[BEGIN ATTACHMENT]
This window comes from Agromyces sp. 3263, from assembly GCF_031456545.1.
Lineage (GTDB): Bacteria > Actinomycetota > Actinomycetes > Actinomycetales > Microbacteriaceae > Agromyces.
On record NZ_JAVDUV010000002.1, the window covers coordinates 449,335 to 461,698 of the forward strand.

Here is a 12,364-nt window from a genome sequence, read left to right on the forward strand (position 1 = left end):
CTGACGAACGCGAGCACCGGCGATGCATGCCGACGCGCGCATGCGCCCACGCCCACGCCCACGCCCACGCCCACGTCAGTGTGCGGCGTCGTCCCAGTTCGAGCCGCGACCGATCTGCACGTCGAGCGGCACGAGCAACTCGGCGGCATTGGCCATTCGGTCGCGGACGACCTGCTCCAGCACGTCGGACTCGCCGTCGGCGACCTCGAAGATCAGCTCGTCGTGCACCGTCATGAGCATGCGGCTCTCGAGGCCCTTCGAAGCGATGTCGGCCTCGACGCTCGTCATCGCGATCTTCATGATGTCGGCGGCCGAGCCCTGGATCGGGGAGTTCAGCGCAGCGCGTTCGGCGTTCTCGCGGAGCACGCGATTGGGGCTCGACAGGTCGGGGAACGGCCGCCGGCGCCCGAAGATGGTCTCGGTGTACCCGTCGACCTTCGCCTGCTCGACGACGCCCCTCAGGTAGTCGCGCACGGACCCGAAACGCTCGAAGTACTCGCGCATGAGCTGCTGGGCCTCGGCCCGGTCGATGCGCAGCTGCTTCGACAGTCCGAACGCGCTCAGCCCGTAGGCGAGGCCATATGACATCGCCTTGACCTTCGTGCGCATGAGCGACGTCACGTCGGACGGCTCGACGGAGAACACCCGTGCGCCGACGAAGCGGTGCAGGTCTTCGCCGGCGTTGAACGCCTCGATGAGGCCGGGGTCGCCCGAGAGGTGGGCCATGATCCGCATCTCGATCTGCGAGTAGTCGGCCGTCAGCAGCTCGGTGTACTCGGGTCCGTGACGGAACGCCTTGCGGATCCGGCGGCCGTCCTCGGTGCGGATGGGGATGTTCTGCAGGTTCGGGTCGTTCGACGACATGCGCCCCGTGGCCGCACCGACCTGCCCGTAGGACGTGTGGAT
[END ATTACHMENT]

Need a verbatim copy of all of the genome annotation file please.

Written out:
This window comes from Agromyces sp. 3263, from assembly GCF_031456545.1.
Lineage (GTDB): Bacteria > Actinomycetota > Actinomycetes > Actinomycetales > Microbacteriaceae > Agromyces.
On record NZ_JAVDUV010000002.1, the window covers coordinates 449,335 to 461,698 of the forward strand.

Here is a 12,364-nt window from a genome sequence, read left to right on the forward strand (position 1 = left end):
CTGACGAACGCGAGCACCGGCGATGCATGCCGACGCGCGCATGCGCCCACGCCCACGCCCACGCCCACGCCCACGTCAGTGTGCGGCGTCGTCCCAGTTCGAGCCGCGACCGATCTGCACGTCGAGCGGCACGAGCAACTCGGCGGCATTGGCCATTCGGTCGCGGACGACCTGCTCCAGCACGTCGGACTCGCCGTCGGCGACCTCGAAGATCAGCTCGTCGTGCACCGTCATGAGCATGCGGCTCTCGAGGCCCTTCGAAGCGATGTCGGCCTCGACGCTCGTCATCGCGATCTTCATGATGTCGGCGGCCGAGCCCTGGATCGGGGAGTTCAGCGCAGCGCGTTCGGCGTTCTCGCGGAGCACGCGATTGGGGCTCGACAGGTCGGGGAACGGCCGCCGGCGCCCGAAGATGGTCTCGGTGTACCCGTCGACCTTCGCCTGCTCGACGACGCCCCTCAGGTAGTCGCGCACGGACCCGAAACGCTCGAAGTACTCGCGCATGAGCTGCTGGGCCTCGGCCCGGTCGATGCGCAGCTGCTTCGACAGTCCGAACGCGCTCAGCCCGTAGGCGAGGCCATATGACATCGCCTTGACCTTCGTGCGCATGAGCGACGTCACGTCGGACGGCTCGACGGAGAACACCCGTGCGCCGACGAAGCGGTGCAGGTCTTCGCCGGCGTTGAACGCCTCGATGAGGCCGGGGTCGCCCGAGAGGTGGGCCATGATCCGCATCTCGATCTGCGAGTAGTCGGCCGTCAGCAGCTCGGTGTACTCGGGTCCGTGACGGAACGCCTTGCGGATCCGGCGGCCGTCCTCGGTGCGGATGGGGATGTTCTGCAGGTTCGGGTCGTTCGACGACATGCGCCCCGTGGCCGCACCGACCTGCCCGTAGGACGTGTGGAT